I weep not for pensioners in this country, but for the young people who are taxed and robbed to pay for the benefits given to pensioners everywhere.

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I weep not for pensioners in this country, but for the young people who are taxed and robbed to pay for the benefits given to pensioners everywhere.

Who, in turn, were taxed and robbed to pay for the benefits given to the previous generation. What goes around, comes around.

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Who, in turn, were taxed and robbed to pay for the benefits given to the previous generation. What goes around, comes around.

I dispute that. Existing pensioners didnt have to pay nearly as much to support the previous generation of pensioners. They didnt live as long, and the number of them as a proportion of the population was far lower.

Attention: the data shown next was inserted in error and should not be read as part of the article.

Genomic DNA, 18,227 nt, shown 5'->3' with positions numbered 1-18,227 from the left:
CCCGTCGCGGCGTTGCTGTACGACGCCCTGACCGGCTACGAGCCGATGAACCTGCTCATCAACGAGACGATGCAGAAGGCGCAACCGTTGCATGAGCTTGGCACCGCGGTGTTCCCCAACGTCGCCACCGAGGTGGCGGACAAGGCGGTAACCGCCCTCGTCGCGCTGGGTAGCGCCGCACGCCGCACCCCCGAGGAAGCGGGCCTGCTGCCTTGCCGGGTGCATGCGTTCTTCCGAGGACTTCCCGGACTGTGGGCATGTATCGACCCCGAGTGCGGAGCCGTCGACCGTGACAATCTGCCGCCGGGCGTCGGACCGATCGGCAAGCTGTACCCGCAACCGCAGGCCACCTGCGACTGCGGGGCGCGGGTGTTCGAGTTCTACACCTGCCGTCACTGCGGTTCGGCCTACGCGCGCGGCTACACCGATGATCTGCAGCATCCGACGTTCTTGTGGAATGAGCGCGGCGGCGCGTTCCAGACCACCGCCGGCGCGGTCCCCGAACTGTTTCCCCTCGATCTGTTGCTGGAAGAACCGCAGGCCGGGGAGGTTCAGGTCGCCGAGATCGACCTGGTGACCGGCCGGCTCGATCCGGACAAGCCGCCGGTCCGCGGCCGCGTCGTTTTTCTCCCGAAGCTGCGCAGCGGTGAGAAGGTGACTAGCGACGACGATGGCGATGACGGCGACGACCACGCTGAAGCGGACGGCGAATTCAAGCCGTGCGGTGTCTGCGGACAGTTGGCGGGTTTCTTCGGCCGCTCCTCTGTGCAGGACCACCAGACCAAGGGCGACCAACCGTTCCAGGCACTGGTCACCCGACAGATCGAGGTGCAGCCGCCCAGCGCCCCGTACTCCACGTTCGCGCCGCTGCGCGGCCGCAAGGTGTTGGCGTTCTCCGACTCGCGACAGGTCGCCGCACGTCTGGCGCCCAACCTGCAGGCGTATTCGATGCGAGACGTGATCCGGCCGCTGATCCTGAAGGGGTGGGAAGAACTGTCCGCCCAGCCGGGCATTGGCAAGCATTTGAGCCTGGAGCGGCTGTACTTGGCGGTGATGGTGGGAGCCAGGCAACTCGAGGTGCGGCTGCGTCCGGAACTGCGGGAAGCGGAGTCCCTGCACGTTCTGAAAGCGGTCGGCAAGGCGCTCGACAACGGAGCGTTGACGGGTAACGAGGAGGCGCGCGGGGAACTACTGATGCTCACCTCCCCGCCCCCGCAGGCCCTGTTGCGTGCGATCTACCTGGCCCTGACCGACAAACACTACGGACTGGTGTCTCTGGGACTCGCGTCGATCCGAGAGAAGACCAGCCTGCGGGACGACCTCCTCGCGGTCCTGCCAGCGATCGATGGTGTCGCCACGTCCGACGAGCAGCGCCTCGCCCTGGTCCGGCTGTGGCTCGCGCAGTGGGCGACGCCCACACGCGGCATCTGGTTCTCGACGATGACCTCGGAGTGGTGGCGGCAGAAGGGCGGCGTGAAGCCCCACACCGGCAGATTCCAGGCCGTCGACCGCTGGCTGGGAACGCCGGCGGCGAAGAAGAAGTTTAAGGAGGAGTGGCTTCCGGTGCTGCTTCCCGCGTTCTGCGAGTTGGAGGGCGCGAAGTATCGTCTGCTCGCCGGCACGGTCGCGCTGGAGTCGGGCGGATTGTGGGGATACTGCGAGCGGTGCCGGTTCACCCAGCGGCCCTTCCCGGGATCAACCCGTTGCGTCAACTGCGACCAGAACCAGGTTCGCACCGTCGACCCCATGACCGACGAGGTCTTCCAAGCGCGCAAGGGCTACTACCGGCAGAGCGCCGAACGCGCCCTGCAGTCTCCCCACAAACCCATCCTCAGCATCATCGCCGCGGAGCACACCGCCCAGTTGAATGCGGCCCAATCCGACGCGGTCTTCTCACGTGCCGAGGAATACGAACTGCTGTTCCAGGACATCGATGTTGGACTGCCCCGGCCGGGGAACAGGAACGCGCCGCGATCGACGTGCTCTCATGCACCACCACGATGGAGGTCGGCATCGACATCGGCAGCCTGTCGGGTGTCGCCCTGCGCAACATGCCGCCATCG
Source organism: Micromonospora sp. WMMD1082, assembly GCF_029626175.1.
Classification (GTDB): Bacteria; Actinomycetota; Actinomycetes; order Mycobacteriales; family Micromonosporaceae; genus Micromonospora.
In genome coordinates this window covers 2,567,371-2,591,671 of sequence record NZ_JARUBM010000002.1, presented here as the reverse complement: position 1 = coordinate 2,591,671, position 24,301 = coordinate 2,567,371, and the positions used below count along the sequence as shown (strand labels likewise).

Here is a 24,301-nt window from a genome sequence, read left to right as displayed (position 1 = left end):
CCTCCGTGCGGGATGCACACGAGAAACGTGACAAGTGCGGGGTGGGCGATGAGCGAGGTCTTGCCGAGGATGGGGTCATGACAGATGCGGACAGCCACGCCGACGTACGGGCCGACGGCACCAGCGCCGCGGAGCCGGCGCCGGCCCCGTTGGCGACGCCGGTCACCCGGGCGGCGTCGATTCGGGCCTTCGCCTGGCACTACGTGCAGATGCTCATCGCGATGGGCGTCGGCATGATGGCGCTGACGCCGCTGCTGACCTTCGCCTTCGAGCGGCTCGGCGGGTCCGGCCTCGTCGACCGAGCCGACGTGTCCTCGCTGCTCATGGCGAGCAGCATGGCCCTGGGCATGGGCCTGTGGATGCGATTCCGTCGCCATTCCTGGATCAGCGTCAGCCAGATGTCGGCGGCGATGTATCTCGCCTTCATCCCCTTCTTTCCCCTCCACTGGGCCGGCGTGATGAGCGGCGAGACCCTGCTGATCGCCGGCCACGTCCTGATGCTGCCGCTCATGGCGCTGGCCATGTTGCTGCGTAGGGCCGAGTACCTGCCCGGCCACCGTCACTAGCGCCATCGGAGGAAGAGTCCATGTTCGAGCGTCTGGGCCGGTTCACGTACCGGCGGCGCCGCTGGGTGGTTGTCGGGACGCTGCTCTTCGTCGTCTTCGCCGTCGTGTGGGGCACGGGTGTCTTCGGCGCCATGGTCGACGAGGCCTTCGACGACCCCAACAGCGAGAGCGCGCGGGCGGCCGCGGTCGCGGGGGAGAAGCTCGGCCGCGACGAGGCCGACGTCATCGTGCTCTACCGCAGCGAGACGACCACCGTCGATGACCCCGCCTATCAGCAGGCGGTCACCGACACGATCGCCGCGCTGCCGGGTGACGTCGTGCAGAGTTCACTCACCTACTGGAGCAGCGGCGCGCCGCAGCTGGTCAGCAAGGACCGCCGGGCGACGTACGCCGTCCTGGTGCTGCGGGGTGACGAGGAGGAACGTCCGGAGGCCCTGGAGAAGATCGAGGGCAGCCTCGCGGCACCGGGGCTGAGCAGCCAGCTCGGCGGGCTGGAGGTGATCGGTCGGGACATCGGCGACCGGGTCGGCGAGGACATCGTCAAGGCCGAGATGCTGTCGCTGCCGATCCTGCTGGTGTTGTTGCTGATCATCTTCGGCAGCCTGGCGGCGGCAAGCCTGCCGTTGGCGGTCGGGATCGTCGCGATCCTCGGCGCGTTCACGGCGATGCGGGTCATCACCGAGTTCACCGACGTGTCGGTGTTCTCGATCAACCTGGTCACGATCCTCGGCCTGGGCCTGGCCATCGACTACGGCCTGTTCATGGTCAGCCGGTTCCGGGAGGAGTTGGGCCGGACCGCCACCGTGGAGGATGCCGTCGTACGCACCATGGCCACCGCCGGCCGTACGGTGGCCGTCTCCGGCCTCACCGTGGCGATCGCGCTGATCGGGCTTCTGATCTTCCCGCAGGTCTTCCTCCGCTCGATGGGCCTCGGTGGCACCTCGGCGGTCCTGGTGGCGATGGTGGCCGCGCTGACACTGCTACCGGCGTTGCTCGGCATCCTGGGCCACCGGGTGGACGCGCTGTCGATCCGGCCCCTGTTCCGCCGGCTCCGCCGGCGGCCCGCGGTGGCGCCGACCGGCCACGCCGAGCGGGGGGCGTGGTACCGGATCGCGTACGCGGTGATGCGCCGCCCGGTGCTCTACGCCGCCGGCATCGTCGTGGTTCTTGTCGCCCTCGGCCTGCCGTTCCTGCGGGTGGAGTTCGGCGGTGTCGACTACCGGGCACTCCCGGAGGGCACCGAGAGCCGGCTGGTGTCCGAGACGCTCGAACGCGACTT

And those retiring now are the first ones who had a much smaller number of children to raise, so the bill their was much smaller too. The money they paid in tax mostly went, on themselves.

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  • 284 Brexit, House prices and Summer 2020

    1. 1. Including the effects Brexit, where do you think average UK house prices will be relative to now in June 2020?


      • down 5% +
      • down 2.5%
      • Even
      • up 2.5%
      • up 5%